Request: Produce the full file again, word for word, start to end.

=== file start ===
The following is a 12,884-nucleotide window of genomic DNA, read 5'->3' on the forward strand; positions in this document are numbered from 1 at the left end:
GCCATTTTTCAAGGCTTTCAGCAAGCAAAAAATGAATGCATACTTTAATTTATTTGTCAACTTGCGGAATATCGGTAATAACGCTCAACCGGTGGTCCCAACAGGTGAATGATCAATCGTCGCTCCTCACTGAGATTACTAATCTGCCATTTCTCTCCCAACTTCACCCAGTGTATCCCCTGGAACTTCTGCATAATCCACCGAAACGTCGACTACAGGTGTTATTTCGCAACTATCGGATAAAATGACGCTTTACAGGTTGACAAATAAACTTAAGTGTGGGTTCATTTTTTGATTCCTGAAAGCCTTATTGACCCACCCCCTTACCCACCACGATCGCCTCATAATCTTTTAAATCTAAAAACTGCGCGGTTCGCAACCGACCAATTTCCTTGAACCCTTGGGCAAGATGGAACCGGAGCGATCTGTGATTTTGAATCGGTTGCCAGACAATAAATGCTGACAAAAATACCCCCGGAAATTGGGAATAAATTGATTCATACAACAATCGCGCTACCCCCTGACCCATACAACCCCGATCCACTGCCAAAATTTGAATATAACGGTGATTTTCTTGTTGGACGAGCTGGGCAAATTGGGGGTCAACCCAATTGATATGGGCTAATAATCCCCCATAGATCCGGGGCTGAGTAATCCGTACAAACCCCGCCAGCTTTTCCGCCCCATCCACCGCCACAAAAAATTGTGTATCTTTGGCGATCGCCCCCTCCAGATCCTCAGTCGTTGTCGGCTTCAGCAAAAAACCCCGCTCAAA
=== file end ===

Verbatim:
The following is a 12,884-nucleotide window of genomic DNA, read 5'->3' on the forward strand; positions in this document are numbered from 1 at the left end:
GCCATTTTTCAAGGCTTTCAGCAAGCAAAAAATGAATGCATACTTTAATTTATTTGTCAACTTGCGGAATATCGGTAATAACGCTCAACCGGTGGTCCCAACAGGTGAATGATCAATCGTCGCTCCTCACTGAGATTACTAATCTGCCATTTCTCTCCCAACTTCACCCAGTGTATCCCCTGGAACTTCTGCATAATCCACCGAAACGTCGACTACAGGTGTTATTTCGCAACTATCGGATAAAATGACGCTTTACAGGTTGACAAATAAACTTAAGTGTGGGTTCATTTTTTGATTCCTGAAAGCCTTATTGACCCACCCCCTTACCCACCACGATCGCCTCATAATCTTTTAAATCTAAAAACTGCGCGGTTCGCAACCGACCAATTTCCTTGAACCCTTGGGCAAGATGGAACCGGAGCGATCTGTGATTTTGAATCGGTTGCCAGACAATAAATGCTGACAAAAATACCCCCGGAAATTGGGAATAAATTGATTCATACAACAATCGCGCTACCCCCTGACCCATACAACCCCGATCCACTGCCAAAATTTGAATATAACGGTGATTTTCTTGTTGGACGAGCTGGGCAAATTGGGGGTCAACCCAATTGATATGGGCTAATAATCCCCCATAGATCCGGGGCTGAGTAATCCGTACAAACCCCGCCAGCTTTTCCGCCCCATCCACCGCCACAAAAAATTGTGTATCTTTGGCGATCGCCCCCTCCAGATCCTCAGTCGTTGTCGGCTTCAGCAAAAAACCCCGCTCAAA